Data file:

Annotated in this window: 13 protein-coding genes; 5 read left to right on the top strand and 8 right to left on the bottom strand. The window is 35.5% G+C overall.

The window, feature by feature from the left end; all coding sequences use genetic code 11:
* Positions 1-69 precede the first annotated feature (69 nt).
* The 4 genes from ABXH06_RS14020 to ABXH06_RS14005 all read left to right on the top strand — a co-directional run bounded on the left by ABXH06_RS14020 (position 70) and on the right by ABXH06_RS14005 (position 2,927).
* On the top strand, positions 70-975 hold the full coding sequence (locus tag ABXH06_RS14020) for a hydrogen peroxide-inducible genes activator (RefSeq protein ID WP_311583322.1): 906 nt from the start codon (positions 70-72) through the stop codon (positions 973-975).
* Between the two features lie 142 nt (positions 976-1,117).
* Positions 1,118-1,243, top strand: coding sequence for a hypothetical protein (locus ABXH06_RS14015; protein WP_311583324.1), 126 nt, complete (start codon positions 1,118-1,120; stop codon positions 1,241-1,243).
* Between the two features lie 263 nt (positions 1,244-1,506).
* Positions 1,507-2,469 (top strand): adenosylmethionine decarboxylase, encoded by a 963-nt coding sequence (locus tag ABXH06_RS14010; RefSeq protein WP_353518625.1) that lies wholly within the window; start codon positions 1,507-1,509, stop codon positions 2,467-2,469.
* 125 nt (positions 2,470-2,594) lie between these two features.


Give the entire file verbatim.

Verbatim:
Annotated in this window: 13 protein-coding genes; 5 read left to right on the top strand and 8 right to left on the bottom strand. The window is 35.5% G+C overall.

The window, feature by feature from the left end; all coding sequences use genetic code 11:
* Positions 1-69 precede the first annotated feature (69 nt).
* The 4 genes from ABXH06_RS14020 to ABXH06_RS14005 all read left to right on the top strand — a co-directional run bounded on the left by ABXH06_RS14020 (position 70) and on the right by ABXH06_RS14005 (position 2,927).
* On the top strand, positions 70-975 hold the full coding sequence (locus tag ABXH06_RS14020) for a hydrogen peroxide-inducible genes activator (RefSeq protein ID WP_311583322.1): 906 nt from the start codon (positions 70-72) through the stop codon (positions 973-975).
* Between the two features lie 142 nt (positions 976-1,117).
* Positions 1,118-1,243, top strand: coding sequence for a hypothetical protein (locus ABXH06_RS14015; protein WP_311583324.1), 126 nt, complete (start codon positions 1,118-1,120; stop codon positions 1,241-1,243).
* Between the two features lie 263 nt (positions 1,244-1,506).
* Positions 1,507-2,469 (top strand): adenosylmethionine decarboxylase, encoded by a 963-nt coding sequence (locus tag ABXH06_RS14010; RefSeq protein WP_353518625.1) that lies wholly within the window; start codon positions 1,507-1,509, stop codon positions 2,467-2,469.
* 125 nt (positions 2,470-2,594) lie between these two features.